“We do not “come into” this world; we come out of it, as leaves from a tree. As the ocean “waves,” the universe “peoples.” Every individual is an expression of the whole realm of nature, a unique action of the total universe.”
― Alan W. Watts
When life seems overwhelming and bubbling over, it’s important to take some personal time and marinate in the purity of the moment. Whether its work or social life, the cure for emotional chaos and calamity is the warmth of the wilderness and the nurture of nature. This past weekend, I took a wonderful little trip up and down the California coast on the historic Pacific Coast Highway with Danny and a few of our friends, leisurely exploring nooks and crannies and enjoying each other’s company. Danny and I had done the drive before a few years ago, but we always found ourselves wishing we had more time to explore tide pools, coves, caves and the great outdoors – so this time, we made a point being leisurely and letting it all soak in.
Constructed over the course of several decades, California’s Highway 1 began segmented construction in 1911 to connect coastal communities. Commonly just referred to as The 1 or the PCH, depending on which leg of the journey you’re on, the route was completed through the Big Sur region in 1939 after securing funding from Roosevelt’s New Deal during the Great Depression. After cruising along the 101 into Santa Barbara, we jumped on the 1 in San Luis Obisbo and took a necessary lunch break in Morro Bay where its almost obligatory to get the clam chowder.
Our pit stop took us to the Otter Rock Cafe and man, oh man – was it ever delicious! I had to get some clam chowder in a bread bowl and a Bloody Mary after the table over dished some elated dirt on them, and then some oysters on the half shell to top it all off. Leaving Morro Bay, we set our sights on San Simeon’s Elephant Seal Vista Point. I’ve never seen so many of them – they’re loud, a little bit ridiculous looking, in my opinion they’re one of the few living remnants of God’s sense of humor. There were literally hundreds of them lazing around various coastal beaches, from young pups to more mature seals.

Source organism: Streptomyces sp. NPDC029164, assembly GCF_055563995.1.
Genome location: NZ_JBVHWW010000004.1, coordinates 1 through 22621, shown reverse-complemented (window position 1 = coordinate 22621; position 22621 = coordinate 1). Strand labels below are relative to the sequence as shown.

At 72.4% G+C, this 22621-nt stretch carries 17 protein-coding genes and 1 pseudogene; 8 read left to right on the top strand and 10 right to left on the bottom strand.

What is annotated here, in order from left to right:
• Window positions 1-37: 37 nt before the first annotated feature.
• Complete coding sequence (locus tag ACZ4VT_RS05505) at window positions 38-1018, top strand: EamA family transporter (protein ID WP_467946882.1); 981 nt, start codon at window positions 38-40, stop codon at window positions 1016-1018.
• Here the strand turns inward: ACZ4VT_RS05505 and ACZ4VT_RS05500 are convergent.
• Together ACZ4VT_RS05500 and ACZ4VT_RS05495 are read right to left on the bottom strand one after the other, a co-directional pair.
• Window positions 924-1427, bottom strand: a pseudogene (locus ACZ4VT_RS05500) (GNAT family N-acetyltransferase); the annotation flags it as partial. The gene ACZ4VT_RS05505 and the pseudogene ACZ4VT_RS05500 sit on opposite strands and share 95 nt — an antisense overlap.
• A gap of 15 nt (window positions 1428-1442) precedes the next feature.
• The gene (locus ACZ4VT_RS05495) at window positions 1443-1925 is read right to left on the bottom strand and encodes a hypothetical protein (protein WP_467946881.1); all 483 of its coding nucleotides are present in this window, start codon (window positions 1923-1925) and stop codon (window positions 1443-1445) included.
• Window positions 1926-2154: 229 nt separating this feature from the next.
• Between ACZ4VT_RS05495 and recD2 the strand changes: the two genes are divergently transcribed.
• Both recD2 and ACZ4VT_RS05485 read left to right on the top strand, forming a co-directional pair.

After leaving San Simeon, we were off and away to Big Sur, Carmel and Monterey, winding the roads with wanderlust in our eyes and adventure in our veins. We finally reached Monterey around dinner time and took a nice Uber into the Warf area and searched for a worth dinner spot. After some searching, we found ourselves at Lallapalooza, and let me tell you – their specialty drinks are phenomenal; I had a Skytini with cucumber, mint and Hypnotiq and it was refreshingly fantastic. With some bar hopping under our belt, we resigned ourselves to our hotel in Seaside for the night so we could get a roaring start to our Sunday funday.
My #1 objective for the weekend: find us some tidepools. I don’t know about you guys. but growing up I loved searching through the tide pools for brightly colored creatures and slippery souls. Sea urchins, starfish, hermit crabs, sea anemones – you name it, if it’s in a tide pool I will undoubtedly think it’s awesome. Our first stop on Sunday was at Del Monte Beach just outside of Seaside, then we were on the road again – more concerned about the journey than our final destination. After scouting a few beaches we found ourselves at Garrapata State Park, just a few notches south of Monterey. The park is host to wonderful hiking trails up and down the coast and on clear days it’s wonderful for dolphin watching – we even saw a pod! For the more daring it’s just a hop, skip and a jump down to beach level, and more importantly – you guessed it – tide pools!